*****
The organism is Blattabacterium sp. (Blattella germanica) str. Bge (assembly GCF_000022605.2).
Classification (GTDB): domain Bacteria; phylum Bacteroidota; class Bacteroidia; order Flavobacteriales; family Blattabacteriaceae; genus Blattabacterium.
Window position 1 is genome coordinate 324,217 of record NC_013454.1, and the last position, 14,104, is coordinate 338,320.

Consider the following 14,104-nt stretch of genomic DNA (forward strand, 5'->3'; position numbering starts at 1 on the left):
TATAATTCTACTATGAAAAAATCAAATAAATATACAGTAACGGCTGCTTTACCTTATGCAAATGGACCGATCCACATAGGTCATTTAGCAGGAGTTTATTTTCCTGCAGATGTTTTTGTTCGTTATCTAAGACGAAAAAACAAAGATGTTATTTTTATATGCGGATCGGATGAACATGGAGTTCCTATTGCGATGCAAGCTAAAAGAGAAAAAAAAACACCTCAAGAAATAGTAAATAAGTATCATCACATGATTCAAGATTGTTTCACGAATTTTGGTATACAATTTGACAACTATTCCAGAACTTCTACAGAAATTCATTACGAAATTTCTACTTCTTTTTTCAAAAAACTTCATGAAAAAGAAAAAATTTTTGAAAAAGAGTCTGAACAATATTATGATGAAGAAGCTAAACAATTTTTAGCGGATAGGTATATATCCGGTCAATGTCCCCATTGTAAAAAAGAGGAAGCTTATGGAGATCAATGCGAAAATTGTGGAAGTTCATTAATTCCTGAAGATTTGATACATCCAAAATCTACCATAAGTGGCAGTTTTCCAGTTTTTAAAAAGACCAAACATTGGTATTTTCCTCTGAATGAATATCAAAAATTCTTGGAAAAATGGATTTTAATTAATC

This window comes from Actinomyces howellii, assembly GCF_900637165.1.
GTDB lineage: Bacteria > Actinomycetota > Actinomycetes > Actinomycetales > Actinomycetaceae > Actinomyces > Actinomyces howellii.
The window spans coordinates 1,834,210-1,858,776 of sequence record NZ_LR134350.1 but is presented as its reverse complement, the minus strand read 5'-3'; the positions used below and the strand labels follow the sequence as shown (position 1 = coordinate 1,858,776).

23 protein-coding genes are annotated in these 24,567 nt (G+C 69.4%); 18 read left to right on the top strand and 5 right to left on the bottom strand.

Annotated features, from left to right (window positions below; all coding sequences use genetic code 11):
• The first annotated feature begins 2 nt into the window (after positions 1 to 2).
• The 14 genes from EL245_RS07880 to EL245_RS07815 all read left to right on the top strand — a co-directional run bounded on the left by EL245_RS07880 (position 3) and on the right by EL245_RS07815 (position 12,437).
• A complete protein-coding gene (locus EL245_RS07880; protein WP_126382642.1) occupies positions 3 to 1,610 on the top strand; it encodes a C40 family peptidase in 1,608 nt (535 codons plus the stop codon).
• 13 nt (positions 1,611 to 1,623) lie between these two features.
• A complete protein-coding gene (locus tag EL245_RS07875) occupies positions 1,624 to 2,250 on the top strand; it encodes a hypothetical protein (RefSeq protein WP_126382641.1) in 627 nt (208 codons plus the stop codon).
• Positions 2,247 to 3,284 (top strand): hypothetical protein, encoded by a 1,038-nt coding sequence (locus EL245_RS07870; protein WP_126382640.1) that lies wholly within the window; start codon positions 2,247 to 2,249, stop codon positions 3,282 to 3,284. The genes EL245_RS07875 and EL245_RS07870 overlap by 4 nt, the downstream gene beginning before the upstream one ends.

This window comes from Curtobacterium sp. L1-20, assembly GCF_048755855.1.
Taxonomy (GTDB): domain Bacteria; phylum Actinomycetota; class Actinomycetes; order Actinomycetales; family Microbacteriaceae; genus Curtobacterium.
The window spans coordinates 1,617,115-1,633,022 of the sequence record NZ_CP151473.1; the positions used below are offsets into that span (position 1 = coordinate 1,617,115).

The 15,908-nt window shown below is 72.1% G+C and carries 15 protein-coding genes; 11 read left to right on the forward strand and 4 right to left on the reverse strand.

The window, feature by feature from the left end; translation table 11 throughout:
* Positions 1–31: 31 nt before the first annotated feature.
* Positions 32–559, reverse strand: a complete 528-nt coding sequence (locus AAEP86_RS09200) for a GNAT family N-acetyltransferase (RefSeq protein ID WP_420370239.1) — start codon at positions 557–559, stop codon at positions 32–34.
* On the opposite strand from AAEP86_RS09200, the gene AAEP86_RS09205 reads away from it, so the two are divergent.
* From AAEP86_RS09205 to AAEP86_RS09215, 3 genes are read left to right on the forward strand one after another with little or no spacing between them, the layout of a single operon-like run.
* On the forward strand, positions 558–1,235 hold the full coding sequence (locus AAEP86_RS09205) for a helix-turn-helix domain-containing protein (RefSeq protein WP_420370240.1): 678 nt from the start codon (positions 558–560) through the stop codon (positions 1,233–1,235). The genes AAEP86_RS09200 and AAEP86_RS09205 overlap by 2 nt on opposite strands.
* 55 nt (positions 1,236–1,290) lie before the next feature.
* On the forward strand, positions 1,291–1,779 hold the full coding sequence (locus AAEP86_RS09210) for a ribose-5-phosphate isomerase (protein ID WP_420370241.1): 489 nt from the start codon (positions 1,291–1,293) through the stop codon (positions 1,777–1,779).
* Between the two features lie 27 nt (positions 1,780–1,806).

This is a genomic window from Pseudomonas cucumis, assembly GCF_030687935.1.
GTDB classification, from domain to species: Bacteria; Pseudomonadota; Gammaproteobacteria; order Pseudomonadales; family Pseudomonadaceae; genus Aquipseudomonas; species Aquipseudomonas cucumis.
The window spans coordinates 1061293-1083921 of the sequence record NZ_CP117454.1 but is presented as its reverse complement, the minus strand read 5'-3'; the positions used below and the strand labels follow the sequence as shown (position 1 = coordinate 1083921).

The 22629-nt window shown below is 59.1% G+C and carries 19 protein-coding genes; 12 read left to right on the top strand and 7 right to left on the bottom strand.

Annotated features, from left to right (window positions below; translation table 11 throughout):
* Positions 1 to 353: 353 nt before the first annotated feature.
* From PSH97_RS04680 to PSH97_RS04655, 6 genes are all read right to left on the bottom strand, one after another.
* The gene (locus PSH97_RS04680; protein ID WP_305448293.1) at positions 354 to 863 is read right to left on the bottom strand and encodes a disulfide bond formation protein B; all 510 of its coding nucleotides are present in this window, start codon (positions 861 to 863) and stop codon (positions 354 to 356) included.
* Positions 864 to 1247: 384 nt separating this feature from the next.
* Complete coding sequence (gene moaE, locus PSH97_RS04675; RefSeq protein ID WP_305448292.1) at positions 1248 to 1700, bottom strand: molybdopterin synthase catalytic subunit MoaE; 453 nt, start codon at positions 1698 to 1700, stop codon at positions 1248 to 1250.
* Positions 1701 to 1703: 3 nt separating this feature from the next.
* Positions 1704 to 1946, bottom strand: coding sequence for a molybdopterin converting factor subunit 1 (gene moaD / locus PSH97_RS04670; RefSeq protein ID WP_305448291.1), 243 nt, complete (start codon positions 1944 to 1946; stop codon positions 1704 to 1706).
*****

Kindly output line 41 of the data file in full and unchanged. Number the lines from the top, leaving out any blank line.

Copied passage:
* Positions 1704 to 1946, bottom strand: coding sequence for a molybdopterin converting factor subunit 1 (gene moaD / locus PSH97_RS04670; RefSeq protein ID WP_305448291.1), 243 nt, complete (start codon positions 1944 to 1946; stop codon positions 1704 to 1706).